As emojis take over the world, more brands are experimenting with them in an attempt to stay relevant. What’s the best way to do so and what should be avoided?
Emojis have taken over a significant part of online communication, with people using them in order to express a feeling, a taste or an interest without using a long written description.
The term ’emoji’ has become so popular that it was named by Oxford Dictionaries as Word of the Year for 2015, which means that we were not surprised when we noticed an increase of branded messages including emojis.
It’s common for brands to attempt to be part of a trend, and some of them excel in it, but there’s always the risk of trying too hard and in no relevant context.
The rise of branded messages including emojis
According to Socialbakers and its analysis of the top 500 brands, 59% of them included emojis in their tweets in 2015, while also 40% of them included them in their Facebook posts.
Image source: eMarketer
Appboy analysed the brands using its service and saw an increase of 777% on the use of emojis in branded campaigns from 2015 to 2016.
Meanwhile, 92% of the online population has used emojis at least once, which proves how the small symbols turned into the new internet slang.
Image source: Emogi
It’s interesting to observe the reasons that people use emojis and it seems that it’s not just about being fun and casual. In fact, people may use an emoji in order to improve online communication, to be understood, to add a sentiment, or simply to express themselves as fast as possible in the most appropriate way.
This becomes important for brands, as it may help them understand the motives behind the emoji use for their target audience and whether they should start adding them to their marketing messages.
Image source: Emogi
Should your brand use emojis?
Emojis may help a brand add a personal element to its marketing messages and create an additional appeal to its audience, but this doesn’t mean that every case is similar.
Before you jump on the excessive use of emojis as a way to increase your relevance, you may need to consider:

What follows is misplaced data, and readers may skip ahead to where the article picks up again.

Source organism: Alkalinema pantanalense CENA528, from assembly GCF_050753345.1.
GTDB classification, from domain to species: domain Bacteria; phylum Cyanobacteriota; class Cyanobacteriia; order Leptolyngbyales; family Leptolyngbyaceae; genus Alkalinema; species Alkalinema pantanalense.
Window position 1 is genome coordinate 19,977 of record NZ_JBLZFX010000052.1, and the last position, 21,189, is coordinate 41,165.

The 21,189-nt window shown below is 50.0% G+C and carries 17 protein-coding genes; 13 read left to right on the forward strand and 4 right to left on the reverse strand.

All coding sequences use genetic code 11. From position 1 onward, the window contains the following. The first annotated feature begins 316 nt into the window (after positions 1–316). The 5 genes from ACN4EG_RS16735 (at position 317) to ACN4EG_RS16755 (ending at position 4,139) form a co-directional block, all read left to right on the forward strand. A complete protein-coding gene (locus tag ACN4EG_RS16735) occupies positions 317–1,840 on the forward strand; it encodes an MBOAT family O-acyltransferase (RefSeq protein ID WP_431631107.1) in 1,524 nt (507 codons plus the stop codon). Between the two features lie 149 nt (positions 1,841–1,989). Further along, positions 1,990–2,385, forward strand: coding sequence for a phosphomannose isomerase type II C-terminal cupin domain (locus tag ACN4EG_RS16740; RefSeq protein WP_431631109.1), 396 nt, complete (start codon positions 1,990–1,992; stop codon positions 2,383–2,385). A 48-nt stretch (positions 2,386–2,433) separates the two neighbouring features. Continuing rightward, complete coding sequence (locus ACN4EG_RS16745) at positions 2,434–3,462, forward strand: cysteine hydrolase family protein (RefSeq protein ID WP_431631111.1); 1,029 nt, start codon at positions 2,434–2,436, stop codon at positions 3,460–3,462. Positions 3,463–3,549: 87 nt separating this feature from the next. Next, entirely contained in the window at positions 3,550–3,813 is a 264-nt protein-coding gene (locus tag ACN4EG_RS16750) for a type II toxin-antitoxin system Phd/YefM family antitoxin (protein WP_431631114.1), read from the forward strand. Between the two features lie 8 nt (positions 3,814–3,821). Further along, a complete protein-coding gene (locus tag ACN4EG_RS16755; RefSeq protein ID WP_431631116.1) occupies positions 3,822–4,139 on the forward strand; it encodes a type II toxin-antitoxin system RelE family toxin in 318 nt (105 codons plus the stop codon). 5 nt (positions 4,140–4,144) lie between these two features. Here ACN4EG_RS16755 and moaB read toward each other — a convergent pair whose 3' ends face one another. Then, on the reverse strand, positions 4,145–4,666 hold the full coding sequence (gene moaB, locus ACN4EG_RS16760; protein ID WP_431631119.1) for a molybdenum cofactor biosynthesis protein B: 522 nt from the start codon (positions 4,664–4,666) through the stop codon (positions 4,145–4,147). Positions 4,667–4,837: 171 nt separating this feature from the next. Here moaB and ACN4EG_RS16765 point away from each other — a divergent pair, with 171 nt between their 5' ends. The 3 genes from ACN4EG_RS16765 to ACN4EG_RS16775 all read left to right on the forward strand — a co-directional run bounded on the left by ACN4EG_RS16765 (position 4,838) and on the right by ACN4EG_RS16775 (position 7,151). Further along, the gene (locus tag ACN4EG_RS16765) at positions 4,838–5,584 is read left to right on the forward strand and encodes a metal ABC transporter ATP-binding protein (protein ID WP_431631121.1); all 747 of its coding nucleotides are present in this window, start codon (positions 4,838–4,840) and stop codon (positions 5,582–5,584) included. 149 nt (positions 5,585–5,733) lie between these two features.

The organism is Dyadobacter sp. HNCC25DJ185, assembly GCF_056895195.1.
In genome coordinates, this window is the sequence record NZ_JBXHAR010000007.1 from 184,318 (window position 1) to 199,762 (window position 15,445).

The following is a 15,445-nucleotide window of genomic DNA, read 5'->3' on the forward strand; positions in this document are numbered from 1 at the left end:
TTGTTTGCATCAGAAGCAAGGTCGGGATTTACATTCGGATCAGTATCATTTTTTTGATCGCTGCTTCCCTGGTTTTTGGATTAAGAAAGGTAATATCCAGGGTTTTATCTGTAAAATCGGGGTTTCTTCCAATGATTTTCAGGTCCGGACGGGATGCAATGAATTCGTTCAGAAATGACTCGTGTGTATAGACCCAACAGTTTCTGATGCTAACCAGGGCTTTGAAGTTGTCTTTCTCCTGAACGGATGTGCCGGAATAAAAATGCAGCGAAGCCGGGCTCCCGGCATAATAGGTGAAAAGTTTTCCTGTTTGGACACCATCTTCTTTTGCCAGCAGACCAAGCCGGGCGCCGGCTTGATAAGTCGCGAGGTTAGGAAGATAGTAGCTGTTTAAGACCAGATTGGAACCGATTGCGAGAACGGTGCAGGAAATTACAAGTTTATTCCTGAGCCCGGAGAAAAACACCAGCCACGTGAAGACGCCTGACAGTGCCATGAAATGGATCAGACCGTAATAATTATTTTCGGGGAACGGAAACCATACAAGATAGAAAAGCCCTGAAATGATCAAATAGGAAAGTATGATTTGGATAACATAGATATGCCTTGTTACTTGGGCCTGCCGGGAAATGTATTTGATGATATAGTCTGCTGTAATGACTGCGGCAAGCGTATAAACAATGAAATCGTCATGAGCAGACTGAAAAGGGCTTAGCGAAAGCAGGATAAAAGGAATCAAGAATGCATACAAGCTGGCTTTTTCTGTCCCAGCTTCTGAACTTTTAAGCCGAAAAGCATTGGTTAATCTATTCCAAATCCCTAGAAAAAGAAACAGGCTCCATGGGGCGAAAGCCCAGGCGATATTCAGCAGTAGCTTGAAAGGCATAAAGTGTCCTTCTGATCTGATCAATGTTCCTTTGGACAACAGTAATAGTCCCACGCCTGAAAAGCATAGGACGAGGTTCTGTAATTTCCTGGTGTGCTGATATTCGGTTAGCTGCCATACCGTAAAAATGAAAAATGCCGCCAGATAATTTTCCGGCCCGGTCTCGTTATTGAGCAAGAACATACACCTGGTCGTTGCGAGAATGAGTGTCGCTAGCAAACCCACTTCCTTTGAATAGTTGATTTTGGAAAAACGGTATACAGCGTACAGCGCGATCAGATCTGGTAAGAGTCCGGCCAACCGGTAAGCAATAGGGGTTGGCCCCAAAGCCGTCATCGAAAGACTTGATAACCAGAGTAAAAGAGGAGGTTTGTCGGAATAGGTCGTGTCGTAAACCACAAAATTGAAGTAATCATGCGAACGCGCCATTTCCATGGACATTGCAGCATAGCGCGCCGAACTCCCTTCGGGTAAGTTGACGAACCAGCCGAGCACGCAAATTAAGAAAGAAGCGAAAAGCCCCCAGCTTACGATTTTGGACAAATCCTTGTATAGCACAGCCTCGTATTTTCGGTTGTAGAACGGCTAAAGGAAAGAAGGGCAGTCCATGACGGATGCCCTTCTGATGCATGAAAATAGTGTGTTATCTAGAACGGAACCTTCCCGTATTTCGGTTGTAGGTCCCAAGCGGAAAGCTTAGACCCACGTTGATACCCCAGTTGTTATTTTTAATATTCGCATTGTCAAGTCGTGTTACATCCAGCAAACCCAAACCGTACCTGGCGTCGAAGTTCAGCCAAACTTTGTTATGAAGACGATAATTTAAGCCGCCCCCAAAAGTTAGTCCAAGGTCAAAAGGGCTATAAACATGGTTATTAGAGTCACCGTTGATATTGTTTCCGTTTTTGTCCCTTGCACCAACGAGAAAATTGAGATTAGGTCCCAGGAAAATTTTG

- How does my target audience interact online?
- Would emojis enhance the branded message?
- Which emojis could be more relevant for my brand?
- Do I really know the meaning of the emojis I’m going to use?
- How often should I use them?
Thus, the use of emojis depends on:
- target audience
and it may be adjusted depending on the set content strategy, or a particular campaign.
Moreover, there’s also the case of using emojis in an email marketing campaign, which leads to further debate on whether they are adding value to your message.
Once your brand is ready to include emojis in its next campaign, you might need some inspiration on the best possible uses to do so. Or else, you may need to learn from other brands’ mistakes on what to avoid.
Domino’s has created one of the most popular emoji-related campaigns when it asked for customers to order pizza by tweeting the relevant emoji. People had to sign up through the site to enable the option of ordering through Twitter and from that point, a simple tweet featuring the pizza emoji led to an instant order, which was confirmed through a direct message.
Thus, a simple symbol was easily incorporated in their sales funnel and the audience turned into customers in the most creative way.
— Domino’s Pizza (@dominos) May 12, 2015